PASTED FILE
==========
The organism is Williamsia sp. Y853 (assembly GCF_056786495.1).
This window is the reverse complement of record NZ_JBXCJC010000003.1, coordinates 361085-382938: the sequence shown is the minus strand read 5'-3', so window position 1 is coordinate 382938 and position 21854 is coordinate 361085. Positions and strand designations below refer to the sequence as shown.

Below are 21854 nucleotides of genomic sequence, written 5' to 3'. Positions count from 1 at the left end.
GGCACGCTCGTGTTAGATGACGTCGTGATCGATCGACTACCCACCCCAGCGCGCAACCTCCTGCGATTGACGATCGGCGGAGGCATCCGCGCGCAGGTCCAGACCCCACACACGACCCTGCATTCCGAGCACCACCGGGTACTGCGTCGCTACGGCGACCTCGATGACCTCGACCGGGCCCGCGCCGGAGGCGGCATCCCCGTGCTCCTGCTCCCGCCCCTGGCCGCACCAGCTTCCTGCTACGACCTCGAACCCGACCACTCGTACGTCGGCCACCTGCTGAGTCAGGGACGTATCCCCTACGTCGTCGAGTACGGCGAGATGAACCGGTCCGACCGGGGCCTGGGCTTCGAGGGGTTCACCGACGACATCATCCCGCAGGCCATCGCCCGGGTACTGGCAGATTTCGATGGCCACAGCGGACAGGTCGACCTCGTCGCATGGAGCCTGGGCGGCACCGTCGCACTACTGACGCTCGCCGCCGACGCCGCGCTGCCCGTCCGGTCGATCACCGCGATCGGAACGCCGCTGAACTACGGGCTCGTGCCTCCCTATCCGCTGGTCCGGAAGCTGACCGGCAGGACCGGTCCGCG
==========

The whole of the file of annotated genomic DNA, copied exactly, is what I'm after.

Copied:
The organism is Williamsia sp. Y853 (assembly GCF_056786495.1).
This window is the reverse complement of record NZ_JBXCJC010000003.1, coordinates 361085-382938: the sequence shown is the minus strand read 5'-3', so window position 1 is coordinate 382938 and position 21854 is coordinate 361085. Positions and strand designations below refer to the sequence as shown.

Below are 21854 nucleotides of genomic sequence, written 5' to 3'. Positions count from 1 at the left end.
GGCACGCTCGTGTTAGATGACGTCGTGATCGATCGACTACCCACCCCAGCGCGCAACCTCCTGCGATTGACGATCGGCGGAGGCATCCGCGCGCAGGTCCAGACCCCACACACGACCCTGCATTCCGAGCACCACCGGGTACTGCGTCGCTACGGCGACCTCGATGACCTCGACCGGGCCCGCGCCGGAGGCGGCATCCCCGTGCTCCTGCTCCCGCCCCTGGCCGCACCAGCTTCCTGCTACGACCTCGAACCCGACCACTCGTACGTCGGCCACCTGCTGAGTCAGGGACGTATCCCCTACGTCGTCGAGTACGGCGAGATGAACCGGTCCGACCGGGGCCTGGGCTTCGAGGGGTTCACCGACGACATCATCCCGCAGGCCATCGCCCGGGTACTGGCAGATTTCGATGGCCACAGCGGACAGGTCGACCTCGTCGCATGGAGCCTGGGCGGCACCGTCGCACTACTGACGCTCGCCGCCGACGCCGCGCTGCCCGTCCGGTCGATCACCGCGATCGGAACGCCGCTGAACTACGGGCTCGTGCCTCCCTATCCGCTGGTCCGGAAGCTGACCGGCAGGACCGGTCCGCG